For a certain generation, the Sundance Film Festival will always be the gold standard.
I admit it. I was one of them.
But these days?
I think Sundance has become an all-but-meaningless waste of effort for most indie filmmakers.
And online distribution.
Celebrating large crews, star-driven projects and mostly meaningless Sundance “deals” seems kind of silly.
Why perpetuate Old World ideas about filmmaking when those ideas are actually misleading (destructive?) for a lot of aspiring filmmakers?
Maybe a metaphor will help to explain my point of view:
Today everyone knows that amateurs in a garage can make rock music.
And that some of those amateurs might go on to make money.
But, for sake of argument, let’s assume (because of an ongoing revolution in the technology for the creation and circulation of music?) that most people didn’t know that.
Imagine a world where aspiring artists didn’t understand how easily they could create and circulate their art. In this crazy imaginary world, infographics and listicles are relied on to give young artists an idea of how to pursue their dreams (nutty world, I know).
Imagine an infographic distributed to aspiring musicians that showed them that it would take scores of people to make music worthy of performance at Radio City Music Hall (including dozens to load in and hang lights, large union crew for making and hanging signage, security and ticket takers, marketing staff and ushers, not to mention guitar techs, caterers and bodyguards, etc.)?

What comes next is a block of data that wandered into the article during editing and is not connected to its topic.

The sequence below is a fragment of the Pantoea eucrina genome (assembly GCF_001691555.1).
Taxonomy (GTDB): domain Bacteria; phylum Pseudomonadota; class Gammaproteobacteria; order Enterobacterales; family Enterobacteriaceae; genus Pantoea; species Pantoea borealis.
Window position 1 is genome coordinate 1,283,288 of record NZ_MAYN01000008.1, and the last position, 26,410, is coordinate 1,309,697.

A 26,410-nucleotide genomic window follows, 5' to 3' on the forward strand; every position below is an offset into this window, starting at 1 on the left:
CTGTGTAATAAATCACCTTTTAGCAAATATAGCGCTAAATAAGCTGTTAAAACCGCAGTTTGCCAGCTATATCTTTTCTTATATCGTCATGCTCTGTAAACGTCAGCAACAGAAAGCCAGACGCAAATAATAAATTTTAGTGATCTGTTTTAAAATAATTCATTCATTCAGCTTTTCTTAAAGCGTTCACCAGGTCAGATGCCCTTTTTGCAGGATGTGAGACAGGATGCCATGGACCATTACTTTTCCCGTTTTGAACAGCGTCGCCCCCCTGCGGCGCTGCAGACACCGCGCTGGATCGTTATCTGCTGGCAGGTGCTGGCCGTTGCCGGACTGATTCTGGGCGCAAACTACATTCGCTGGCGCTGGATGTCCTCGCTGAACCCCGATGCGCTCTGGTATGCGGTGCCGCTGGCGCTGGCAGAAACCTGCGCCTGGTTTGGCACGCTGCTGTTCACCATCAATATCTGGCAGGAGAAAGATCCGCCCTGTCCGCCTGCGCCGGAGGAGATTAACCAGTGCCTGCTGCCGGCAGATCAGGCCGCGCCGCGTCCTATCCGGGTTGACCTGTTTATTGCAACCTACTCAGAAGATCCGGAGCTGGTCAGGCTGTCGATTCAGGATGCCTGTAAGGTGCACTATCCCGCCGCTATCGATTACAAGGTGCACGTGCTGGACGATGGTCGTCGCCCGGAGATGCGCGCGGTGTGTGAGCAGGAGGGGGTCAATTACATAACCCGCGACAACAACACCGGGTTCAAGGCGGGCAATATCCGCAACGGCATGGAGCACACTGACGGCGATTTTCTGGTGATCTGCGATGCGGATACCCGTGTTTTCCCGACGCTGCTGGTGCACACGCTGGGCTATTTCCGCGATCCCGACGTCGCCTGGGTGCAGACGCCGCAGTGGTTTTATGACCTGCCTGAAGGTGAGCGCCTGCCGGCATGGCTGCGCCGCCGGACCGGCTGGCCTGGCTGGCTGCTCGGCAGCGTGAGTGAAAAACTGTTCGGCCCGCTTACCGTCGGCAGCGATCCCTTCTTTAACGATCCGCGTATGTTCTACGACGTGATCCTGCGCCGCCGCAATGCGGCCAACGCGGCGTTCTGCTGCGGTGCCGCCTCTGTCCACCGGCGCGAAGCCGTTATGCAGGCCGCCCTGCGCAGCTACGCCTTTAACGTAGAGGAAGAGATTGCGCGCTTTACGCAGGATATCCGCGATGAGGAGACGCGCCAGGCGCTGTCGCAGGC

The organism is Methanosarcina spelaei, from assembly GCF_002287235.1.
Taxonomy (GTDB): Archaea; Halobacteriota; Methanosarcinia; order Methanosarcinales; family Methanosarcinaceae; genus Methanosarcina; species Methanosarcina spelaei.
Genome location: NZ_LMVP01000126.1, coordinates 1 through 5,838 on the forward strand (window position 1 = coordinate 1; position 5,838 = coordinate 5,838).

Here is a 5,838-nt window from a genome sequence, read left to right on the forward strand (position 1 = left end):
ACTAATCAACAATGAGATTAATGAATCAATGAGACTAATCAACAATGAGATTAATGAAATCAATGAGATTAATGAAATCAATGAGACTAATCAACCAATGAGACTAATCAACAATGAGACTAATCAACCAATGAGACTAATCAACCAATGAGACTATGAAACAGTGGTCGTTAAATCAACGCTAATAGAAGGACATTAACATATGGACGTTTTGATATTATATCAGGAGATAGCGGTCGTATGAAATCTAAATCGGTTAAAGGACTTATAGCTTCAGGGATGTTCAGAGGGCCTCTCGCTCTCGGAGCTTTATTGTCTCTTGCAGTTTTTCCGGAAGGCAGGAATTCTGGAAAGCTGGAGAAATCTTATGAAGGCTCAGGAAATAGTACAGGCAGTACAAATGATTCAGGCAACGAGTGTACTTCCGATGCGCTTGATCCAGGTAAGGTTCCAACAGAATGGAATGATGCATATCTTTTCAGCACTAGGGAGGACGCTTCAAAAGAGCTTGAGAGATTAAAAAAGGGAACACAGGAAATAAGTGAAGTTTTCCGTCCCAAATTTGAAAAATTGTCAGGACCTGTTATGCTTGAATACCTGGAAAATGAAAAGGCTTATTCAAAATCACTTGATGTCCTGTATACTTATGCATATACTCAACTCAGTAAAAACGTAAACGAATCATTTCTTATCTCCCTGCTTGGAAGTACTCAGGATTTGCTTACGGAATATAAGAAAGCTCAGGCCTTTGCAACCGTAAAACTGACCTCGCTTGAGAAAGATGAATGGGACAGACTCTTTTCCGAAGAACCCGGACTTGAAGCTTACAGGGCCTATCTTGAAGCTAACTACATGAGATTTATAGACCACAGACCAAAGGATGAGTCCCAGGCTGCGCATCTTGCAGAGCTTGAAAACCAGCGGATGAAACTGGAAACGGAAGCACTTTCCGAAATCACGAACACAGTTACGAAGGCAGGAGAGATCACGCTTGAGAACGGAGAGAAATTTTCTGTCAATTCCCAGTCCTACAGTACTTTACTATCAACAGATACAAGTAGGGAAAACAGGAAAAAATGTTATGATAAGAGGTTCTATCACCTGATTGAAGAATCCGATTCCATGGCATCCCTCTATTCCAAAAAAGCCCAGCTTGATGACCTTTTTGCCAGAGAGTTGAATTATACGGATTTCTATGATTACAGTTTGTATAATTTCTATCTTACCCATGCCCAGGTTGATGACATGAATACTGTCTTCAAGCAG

Can you see how such an infographic – based on assumptions about Radio City, a peculiar Old World institution – might be curious and interesting (especially when a big show like the VMAs was coming to Radio City) but not really that helpful to young musicians?
And what if that imaginary infographic implied that going to Radio City was a viable path for obtaining a record deal? Deals that almost invariably left even those musicians “lucky” enough to play Radio City in the hole (broke, responsible for their own recording costs, without ownership of their music and without any meaningful release of their songs)?
Now let's come back to our real world circa January 2015. What are we to make of an infographic (like the one below, from http://www.culturalweekly.com/, based on films that starred Julianne Moore, Nicole Kidman, Scarlett Johansson, etc.) that simply misses the huge new world of filmmaking opportunities that don’t rely on Sundance – while perpetuating the idea that having a big crew and going to Sundance is somehow the path to a meaningful distribution “deal?”